Crazy in Alabama: Judicial Process and the Last Stand Against Marriage Equality in the Land of George Wallace

18 Pages Posted: 29 Jul 2015  

Howard M. Wasserman

Florida International University (FIU) - College of Law

Date Written: July 29, 2015

Abstract

This essay examines the ongoing litigation battle in Alabama over the constitutionality of its ban on same-sex marriage, where one district judge invalidated the state ban and subsequent confusion over the meaning and scope of that injunction has drawn unfortunate and erroneous comparisons to George Wallace and Massive Resistance to integration. In fact, this essay argues, the controversy in Alabama is about judicial procedure and the scope of injunctive relief in constitutional litigation; it reveals how judicial decision making and judicial remedies actually function in a geographically divided and hierarchical federal judiciary. Rhetoric aside, the judicial process in Alabama has functioned largely as it should.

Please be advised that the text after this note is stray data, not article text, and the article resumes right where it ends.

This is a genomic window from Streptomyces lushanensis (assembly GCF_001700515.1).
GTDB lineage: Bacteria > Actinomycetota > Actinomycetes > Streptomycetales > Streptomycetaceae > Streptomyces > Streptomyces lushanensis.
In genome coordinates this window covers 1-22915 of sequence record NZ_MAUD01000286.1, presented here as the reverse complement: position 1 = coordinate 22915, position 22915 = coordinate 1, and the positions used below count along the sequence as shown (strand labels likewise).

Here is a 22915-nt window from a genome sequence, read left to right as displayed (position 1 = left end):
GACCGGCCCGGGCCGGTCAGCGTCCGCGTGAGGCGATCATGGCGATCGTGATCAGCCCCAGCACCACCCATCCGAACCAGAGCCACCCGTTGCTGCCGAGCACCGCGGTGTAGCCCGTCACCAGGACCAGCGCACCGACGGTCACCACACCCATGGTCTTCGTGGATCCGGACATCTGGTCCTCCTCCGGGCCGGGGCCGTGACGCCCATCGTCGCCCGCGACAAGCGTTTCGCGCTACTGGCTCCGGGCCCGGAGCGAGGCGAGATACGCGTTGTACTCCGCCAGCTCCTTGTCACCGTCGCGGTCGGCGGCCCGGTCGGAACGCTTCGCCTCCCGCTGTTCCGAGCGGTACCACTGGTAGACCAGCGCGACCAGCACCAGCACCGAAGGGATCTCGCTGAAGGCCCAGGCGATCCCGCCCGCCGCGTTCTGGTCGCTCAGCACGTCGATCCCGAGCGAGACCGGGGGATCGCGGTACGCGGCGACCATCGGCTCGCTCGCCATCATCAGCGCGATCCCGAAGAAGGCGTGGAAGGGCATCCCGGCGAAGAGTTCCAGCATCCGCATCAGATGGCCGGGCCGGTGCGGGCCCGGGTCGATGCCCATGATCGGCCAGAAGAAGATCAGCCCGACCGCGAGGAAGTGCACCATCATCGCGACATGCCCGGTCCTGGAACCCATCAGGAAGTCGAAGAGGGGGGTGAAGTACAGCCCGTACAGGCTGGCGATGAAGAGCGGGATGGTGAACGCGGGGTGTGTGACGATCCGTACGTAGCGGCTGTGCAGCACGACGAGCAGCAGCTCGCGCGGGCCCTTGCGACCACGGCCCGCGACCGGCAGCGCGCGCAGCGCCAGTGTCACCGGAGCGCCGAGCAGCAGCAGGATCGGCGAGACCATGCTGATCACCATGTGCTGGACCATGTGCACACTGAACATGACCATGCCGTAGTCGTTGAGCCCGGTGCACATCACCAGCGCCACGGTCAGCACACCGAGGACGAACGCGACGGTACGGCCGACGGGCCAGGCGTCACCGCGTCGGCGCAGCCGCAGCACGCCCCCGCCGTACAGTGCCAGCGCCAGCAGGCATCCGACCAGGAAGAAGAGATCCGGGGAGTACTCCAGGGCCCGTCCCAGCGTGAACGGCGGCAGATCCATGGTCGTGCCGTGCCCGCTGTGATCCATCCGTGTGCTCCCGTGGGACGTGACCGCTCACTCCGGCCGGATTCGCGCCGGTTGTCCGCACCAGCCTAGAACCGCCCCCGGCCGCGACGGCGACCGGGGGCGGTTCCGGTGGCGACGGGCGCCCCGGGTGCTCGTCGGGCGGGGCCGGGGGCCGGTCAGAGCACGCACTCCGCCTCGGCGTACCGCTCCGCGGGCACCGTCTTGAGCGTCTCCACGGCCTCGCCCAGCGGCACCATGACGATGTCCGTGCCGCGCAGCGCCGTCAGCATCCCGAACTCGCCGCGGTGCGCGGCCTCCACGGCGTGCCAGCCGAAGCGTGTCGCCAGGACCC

Keywords: Equal Protection, Due Process, Judicial process, Injunctions, Civil Rights, Marriage, Injunctions, LGBT

Suggested Citation

Wasserman, Howard M., Crazy in Alabama: Judicial Process and the Last Stand Against Marriage Equality in the Land of George Wallace (July 29, 2015). Northwestern University Law Review Online, Vol. 110, p. 201, 2015; Florida International University Legal Studies Research Paper No. 15-20. Available at SSRN: https://ssrn.com/abstract=2631090

Howard M. Wasserman (Contact Author)

Florida International University (FIU) - College of Law ( email )

University Park, DB 2065
Miami, FL 33199
United States
305-348-7482 (Phone)

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